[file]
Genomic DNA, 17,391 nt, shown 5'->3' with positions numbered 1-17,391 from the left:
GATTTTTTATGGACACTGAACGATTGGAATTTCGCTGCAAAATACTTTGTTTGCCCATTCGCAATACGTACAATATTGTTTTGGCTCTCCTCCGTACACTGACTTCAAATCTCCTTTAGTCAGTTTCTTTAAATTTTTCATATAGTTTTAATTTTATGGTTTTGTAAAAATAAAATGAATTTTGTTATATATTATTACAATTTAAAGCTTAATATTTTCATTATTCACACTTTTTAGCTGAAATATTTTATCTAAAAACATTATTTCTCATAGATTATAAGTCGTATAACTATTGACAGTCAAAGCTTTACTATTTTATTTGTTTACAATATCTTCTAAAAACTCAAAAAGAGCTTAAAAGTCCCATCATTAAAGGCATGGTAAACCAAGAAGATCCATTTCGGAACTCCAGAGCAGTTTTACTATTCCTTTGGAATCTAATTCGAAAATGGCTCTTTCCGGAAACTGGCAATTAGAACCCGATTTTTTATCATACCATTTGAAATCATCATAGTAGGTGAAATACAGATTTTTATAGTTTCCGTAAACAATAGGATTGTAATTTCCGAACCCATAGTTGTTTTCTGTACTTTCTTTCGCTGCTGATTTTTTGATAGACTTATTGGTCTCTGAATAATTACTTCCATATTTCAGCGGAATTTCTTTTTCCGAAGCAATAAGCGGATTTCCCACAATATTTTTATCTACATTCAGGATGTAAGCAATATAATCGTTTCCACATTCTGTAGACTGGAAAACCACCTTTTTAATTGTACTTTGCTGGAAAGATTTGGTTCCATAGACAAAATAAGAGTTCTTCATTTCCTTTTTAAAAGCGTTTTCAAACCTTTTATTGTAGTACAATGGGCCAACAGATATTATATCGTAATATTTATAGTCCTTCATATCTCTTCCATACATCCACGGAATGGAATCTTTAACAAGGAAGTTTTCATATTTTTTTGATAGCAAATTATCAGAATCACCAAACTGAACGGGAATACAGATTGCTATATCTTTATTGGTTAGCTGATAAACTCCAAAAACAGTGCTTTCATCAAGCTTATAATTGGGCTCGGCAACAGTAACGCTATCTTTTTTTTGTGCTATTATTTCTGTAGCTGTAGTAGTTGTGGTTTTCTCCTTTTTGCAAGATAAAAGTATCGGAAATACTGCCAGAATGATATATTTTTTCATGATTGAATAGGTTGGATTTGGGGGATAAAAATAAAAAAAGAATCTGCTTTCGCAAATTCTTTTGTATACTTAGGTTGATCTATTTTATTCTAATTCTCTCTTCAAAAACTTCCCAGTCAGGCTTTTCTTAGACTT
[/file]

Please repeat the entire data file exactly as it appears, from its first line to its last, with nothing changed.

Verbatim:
Genomic DNA, 17,391 nt, shown 5'->3' with positions numbered 1-17,391 from the left:
GATTTTTTATGGACACTGAACGATTGGAATTTCGCTGCAAAATACTTTGTTTGCCCATTCGCAATACGTACAATATTGTTTTGGCTCTCCTCCGTACACTGACTTCAAATCTCCTTTAGTCAGTTTCTTTAAATTTTTCATATAGTTTTAATTTTATGGTTTTGTAAAAATAAAATGAATTTTGTTATATATTATTACAATTTAAAGCTTAATATTTTCATTATTCACACTTTTTAGCTGAAATATTTTATCTAAAAACATTATTTCTCATAGATTATAAGTCGTATAACTATTGACAGTCAAAGCTTTACTATTTTATTTGTTTACAATATCTTCTAAAAACTCAAAAAGAGCTTAAAAGTCCCATCATTAAAGGCATGGTAAACCAAGAAGATCCATTTCGGAACTCCAGAGCAGTTTTACTATTCCTTTGGAATCTAATTCGAAAATGGCTCTTTCCGGAAACTGGCAATTAGAACCCGATTTTTTATCATACCATTTGAAATCATCATAGTAGGTGAAATACAGATTTTTATAGTTTCCGTAAACAATAGGATTGTAATTTCCGAACCCATAGTTGTTTTCTGTACTTTCTTTCGCTGCTGATTTTTTGATAGACTTATTGGTCTCTGAATAATTACTTCCATATTTCAGCGGAATTTCTTTTTCCGAAGCAATAAGCGGATTTCCCACAATATTTTTATCTACATTCAGGATGTAAGCAATATAATCGTTTCCACATTCTGTAGACTGGAAAACCACCTTTTTAATTGTACTTTGCTGGAAAGATTTGGTTCCATAGACAAAATAAGAGTTCTTCATTTCCTTTTTAAAAGCGTTTTCAAACCTTTTATTGTAGTACAATGGGCCAACAGATATTATATCGTAATATTTATAGTCCTTCATATCTCTTCCATACATCCACGGAATGGAATCTTTAACAAGGAAGTTTTCATATTTTTTTGATAGCAAATTATCAGAATCACCAAACTGAACGGGAATACAGATTGCTATATCTTTATTGGTTAGCTGATAAACTCCAAAAACAGTGCTTTCATCAAGCTTATAATTGGGCTCGGCAACAGTAACGCTATCTTTTTTTTGTGCTATTATTTCTGTAGCTGTAGTAGTTGTGGTTTTCTCCTTTTTGCAAGATAAAAGTATCGGAAATACTGCCAGAATGATATATTTTTTCATGATTGAATAGGTTGGATTTGGGGGATAAAAATAAAAAAAGAATCTGCTTTCGCAAATTCTTTTGTATACTTAGGTTGATCTATTTTATTCTAATTCTCTCTTCAAAAACTTCCCAGTCAGGCTTTTCTTAGACTT